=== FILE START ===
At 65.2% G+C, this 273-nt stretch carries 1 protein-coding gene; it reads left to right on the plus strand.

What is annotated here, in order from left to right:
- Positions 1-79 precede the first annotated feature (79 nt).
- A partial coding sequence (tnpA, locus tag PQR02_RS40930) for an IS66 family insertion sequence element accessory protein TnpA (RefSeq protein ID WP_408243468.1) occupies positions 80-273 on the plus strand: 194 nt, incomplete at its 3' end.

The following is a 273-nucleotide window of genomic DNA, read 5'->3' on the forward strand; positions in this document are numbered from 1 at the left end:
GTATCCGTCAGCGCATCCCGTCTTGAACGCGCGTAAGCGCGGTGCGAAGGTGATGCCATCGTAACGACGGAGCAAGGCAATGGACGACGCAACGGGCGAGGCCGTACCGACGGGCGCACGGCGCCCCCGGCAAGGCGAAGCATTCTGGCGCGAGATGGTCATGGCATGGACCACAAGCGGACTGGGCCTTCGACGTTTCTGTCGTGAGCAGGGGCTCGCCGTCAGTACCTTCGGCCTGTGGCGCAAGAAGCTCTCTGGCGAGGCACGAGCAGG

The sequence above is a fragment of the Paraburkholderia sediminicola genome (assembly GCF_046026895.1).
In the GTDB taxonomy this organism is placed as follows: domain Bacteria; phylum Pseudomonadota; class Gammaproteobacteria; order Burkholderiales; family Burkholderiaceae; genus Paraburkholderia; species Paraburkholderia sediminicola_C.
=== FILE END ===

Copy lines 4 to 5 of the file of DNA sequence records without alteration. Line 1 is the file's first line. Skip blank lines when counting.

- A partial coding sequence (tnpA, locus tag PQR02_RS40930) for an IS66 family insertion sequence element accessory protein TnpA (RefSeq protein ID WP_408243468.1) occupies positions 80-273 on the plus strand: 194 nt, incomplete at its 3' end.

The following is a 273-nucleotide window of genomic DNA, read 5'->3' on the forward strand; positions in this document are numbered from 1 at the left end: